The Early Years: Responding to Tantrums
Temper tantrums can be very trying for parents, particularly when they take place in a public setting. It might be comforting for new parents to know that you are not alone. We have all been there or will be there at some point. Children, like adults, have emotions that need to be expressed. However, young children do not know how to appropriately express these feelings. That is why we often see temper tantrums. As parents, grandparents, or caregivers we need to know how to respond to these tantrums.
When a child is in the throngs of a tantrum -- screaming, yelling, and acting out - the adult's biggest responsibility is keeping the child and other children safe. If your child has a tantrum in the parking lot, move him to a safer location, such as the car. If he is throwing things, move the toys and other children away so they don't get hurt. If he is trying to hurt himself, gentle restraint may be necessary. A tantrum will need to run its course. It's Ok for a child to be upset and vent his frustrations. If the tantrum is at home, many parents walk away from the upset child, telling him that they will come back to see him when he is done crying. It's imperative that once the child has calmed himself down, that we go talk to and reassure him of our love, and move on to something different.
Children need to know the appropriate ways to express frustration. Punching a pillow, stomping their feet, getting angry in their room, are all better solutions than hitting, biting, or screaming. Tantrums occur when a child does not get something he wants. Hold your ground and regardless of how loud or angry the child becomes, DO NOT GIVE IN! He needs to know that however dramatic the behavior, you will not change your mind. If you do change your mind and give in to your child, you will have just taught him that tantrums are the way to get the things he wants!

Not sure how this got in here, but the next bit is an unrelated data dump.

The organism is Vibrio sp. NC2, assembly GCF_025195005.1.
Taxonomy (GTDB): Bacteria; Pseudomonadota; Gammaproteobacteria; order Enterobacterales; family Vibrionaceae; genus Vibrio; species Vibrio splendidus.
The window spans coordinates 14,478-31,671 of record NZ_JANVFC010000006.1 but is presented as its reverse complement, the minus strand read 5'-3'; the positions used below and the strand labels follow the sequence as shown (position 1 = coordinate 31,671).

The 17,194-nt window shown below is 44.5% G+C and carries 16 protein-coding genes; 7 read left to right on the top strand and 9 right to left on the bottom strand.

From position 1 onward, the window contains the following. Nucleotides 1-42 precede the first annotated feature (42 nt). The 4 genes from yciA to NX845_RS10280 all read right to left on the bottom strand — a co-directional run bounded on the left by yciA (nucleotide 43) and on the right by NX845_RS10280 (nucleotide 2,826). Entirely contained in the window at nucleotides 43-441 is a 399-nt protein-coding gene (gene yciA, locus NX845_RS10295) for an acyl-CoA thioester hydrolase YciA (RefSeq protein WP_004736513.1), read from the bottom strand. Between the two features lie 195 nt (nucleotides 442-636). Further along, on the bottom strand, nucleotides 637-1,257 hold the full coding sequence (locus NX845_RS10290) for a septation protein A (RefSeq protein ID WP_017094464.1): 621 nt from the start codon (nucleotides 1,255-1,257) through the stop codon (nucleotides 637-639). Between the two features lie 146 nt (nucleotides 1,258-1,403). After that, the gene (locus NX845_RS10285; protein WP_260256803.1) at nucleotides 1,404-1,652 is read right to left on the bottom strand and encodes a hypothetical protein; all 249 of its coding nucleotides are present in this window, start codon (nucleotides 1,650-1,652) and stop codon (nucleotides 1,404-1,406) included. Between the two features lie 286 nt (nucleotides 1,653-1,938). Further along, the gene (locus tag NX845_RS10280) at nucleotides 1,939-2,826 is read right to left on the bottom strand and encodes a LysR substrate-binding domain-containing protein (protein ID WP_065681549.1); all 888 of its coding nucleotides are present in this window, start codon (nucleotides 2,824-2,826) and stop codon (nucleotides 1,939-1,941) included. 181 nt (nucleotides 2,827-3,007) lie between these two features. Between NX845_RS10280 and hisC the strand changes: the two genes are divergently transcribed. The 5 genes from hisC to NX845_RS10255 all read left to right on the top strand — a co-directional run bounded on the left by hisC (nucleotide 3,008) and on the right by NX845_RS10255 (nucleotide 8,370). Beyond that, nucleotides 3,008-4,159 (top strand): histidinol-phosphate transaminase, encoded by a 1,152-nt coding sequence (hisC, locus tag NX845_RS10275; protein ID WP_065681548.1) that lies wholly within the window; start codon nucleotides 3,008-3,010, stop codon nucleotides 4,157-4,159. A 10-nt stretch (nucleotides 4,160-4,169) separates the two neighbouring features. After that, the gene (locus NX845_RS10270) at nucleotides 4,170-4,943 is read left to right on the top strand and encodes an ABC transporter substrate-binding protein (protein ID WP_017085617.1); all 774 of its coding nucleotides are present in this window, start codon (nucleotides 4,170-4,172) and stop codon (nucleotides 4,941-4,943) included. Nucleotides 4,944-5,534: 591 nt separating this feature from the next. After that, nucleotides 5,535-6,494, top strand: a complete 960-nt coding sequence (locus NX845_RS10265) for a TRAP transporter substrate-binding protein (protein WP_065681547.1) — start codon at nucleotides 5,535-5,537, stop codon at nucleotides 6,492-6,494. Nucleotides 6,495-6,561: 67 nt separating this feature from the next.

Don't take children's tantrums personally. Learning to express emotions is a part of growing up. We need to remain calm (which is easier said than done!) and reassure them that we love them even when they are angry. Talk to your child about why he got angry and what could be done differently next time. Learn from the experience. Did your child have a tantrum right before supper or nap time? Maybe he is overtired or hungry. Thinking about the signs you saw before the tantrum can help you be proactive next time, possibly allowing you to intervene before his frustration level gets too high.
Remember that temper tantrums are not a reflection on your parenting or caregiving. They are a natural part of childhood and normal child development. Emotions need to be expressed and it is Ok to be angry. We need to teach children appropriate ways to express the anger.
Next time we will talk about making the holidays memorable and enjoyable for our kids. If you have some special family traditions, email me so we can all get some new ideas!
I can be reached at firstname.lastname@example.org
Deb Archer is a licensed teacher and parent educator. She owns Kickstart Preschool in Two Harbors